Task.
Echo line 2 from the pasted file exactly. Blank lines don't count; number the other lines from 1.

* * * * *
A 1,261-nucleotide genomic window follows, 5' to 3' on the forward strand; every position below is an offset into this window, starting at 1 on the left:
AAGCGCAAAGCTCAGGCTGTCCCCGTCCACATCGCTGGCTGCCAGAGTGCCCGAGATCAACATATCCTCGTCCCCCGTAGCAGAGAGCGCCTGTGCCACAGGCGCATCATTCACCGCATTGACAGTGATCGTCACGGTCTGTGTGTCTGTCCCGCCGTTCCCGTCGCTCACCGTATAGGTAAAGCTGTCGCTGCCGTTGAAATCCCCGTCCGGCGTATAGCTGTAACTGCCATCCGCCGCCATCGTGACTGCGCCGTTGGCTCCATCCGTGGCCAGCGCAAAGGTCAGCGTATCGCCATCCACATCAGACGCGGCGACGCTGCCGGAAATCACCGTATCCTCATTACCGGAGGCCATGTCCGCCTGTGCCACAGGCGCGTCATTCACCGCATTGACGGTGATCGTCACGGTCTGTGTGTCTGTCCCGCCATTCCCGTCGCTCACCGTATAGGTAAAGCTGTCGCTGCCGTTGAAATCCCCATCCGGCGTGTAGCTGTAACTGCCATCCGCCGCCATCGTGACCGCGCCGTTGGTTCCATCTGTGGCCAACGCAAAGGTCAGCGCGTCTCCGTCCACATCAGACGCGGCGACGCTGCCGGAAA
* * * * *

AAGCGCAAAGCTCAGGCTGTCCCCGTCCACATCGCTGGCTGCCAGAGTGCCCGAGATCAACATATCCTCGTCCCCCGTAGCAGAGAGCGCCTGTGCCACAGGCGCATCATTCACCGCATTGACAGTGATCGTCACGGTCTGTGTGTCTGTCCCGCCGTTCCCGTCGCTCACCGTATAGGTAAAGCTGTCGCTGCCGTTGAAATCCCCGTCCGGCGTATAGCTGTAACTGCCATCCGCCGCCATCGTGACTGCGCCGTTGGCTCCATCCGTGGCCAGCGCAAAGGTCAGCGTATCGCCATCCACATCAGACGCGGCGACGCTGCCGGAAATCACCGTATCCTCATTACCGGAGGCCATGTCCGCCTGTGCCACAGGCGCGTCATTCACCGCATTGACGGTGATCGTCACGGTCTGTGTGTCTGTCCCGCCATTCCCGTCGCTCACCGTATAGGTAAAGCTGTCGCTGCCGTTGAAATCCCCATCCGGCGTGTAGCTGTAACTGCCATCCGCCGCCATCGTGACCGCGCCGTTGGTTCCATCTGTGGCCAACGCAAAGGTCAGCGCGTCTCCGTCCACATCAGACGCGGCGACGCTGCCGGAAA